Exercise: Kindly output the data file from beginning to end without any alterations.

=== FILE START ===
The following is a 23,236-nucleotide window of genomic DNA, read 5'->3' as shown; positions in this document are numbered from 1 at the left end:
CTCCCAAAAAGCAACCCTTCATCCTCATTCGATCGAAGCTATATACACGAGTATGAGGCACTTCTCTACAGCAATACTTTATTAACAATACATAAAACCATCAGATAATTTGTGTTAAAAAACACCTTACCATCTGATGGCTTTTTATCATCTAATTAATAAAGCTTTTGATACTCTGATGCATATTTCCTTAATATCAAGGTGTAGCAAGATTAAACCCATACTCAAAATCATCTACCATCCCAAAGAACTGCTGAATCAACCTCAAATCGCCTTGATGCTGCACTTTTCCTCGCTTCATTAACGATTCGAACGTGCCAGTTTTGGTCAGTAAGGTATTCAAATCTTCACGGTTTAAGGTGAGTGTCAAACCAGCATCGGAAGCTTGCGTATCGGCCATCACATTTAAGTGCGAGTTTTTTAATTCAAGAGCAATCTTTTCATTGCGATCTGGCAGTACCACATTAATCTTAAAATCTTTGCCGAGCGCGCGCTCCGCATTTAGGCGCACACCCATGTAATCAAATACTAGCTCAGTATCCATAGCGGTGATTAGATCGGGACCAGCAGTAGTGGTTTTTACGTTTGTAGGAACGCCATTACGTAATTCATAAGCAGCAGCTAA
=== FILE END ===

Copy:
The following is a 23,236-nucleotide window of genomic DNA, read 5'->3' as shown; positions in this document are numbered from 1 at the left end:
CTCCCAAAAAGCAACCCTTCATCCTCATTCGATCGAAGCTATATACACGAGTATGAGGCACTTCTCTACAGCAATACTTTATTAACAATACATAAAACCATCAGATAATTTGTGTTAAAAAACACCTTACCATCTGATGGCTTTTTATCATCTAATTAATAAAGCTTTTGATACTCTGATGCATATTTCCTTAATATCAAGGTGTAGCAAGATTAAACCCATACTCAAAATCATCTACCATCCCAAAGAACTGCTGAATCAACCTCAAATCGCCTTGATGCTGCACTTTTCCTCGCTTCATTAACGATTCGAACGTGCCAGTTTTGGTCAGTAAGGTATTCAAATCTTCACGGTTTAAGGTGAGTGTCAAACCAGCATCGGAAGCTTGCGTATCGGCCATCACATTTAAGTGCGAGTTTTTTAATTCAAGAGCAATCTTTTCATTGCGATCTGGCAGTACCACATTAATCTTAAAATCTTTGCCGAGCGCGCGCTCCGCATTTAGGCGCACACCCATGTAATCAAATACTAGCTCAGTATCCATAGCGGTGATTAGATCGGGACCAGCAGTAGTGGTTTTTACGTTTGTAGGAACGCCATTACGTAATTCATAAGCAGCAGCTAA